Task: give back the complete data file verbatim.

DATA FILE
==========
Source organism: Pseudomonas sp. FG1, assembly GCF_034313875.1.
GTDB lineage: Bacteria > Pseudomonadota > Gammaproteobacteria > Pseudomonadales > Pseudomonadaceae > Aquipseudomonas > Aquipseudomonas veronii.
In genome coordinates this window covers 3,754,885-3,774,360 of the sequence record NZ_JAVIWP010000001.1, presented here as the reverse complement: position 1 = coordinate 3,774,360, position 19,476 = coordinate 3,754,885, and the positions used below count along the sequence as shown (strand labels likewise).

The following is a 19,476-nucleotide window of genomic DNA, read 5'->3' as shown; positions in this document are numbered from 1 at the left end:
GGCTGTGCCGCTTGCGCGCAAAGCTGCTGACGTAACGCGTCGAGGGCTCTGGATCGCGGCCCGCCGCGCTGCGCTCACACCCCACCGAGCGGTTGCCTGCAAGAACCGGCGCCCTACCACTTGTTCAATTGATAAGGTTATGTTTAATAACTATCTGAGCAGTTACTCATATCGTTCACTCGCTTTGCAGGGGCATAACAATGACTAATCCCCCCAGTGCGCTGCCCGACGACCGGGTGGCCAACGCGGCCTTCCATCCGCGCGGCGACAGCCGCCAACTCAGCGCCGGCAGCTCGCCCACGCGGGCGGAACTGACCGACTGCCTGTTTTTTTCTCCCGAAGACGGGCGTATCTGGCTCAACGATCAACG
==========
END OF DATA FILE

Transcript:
Source organism: Pseudomonas sp. FG1, assembly GCF_034313875.1.
GTDB lineage: Bacteria > Pseudomonadota > Gammaproteobacteria > Pseudomonadales > Pseudomonadaceae > Aquipseudomonas > Aquipseudomonas veronii.
In genome coordinates this window covers 3,754,885-3,774,360 of the sequence record NZ_JAVIWP010000001.1, presented here as the reverse complement: position 1 = coordinate 3,774,360, position 19,476 = coordinate 3,754,885, and the positions used below count along the sequence as shown (strand labels likewise).

The following is a 19,476-nucleotide window of genomic DNA, read 5'->3' as shown; positions in this document are numbered from 1 at the left end:
GGCTGTGCCGCTTGCGCGCAAAGCTGCTGACGTAACGCGTCGAGGGCTCTGGATCGCGGCCCGCCGCGCTGCGCTCACACCCCACCGAGCGGTTGCCTGCAAGAACCGGCGCCCTACCACTTGTTCAATTGATAAGGTTATGTTTAATAACTATCTGAGCAGTTACTCATATCGTTCACTCGCTTTGCAGGGGCATAACAATGACTAATCCCCCCAGTGCGCTGCCCGACGACCGGGTGGCCAACGCGGCCTTCCATCCGCGCGGCGACAGCCGCCAACTCAGCGCCGGCAGCTCGCCCACGCGGGCGGAACTGACCGACTGCCTGTTTTTTTCTCCCGAAGACGGGCGTATCTGGCTCAACGATCAACG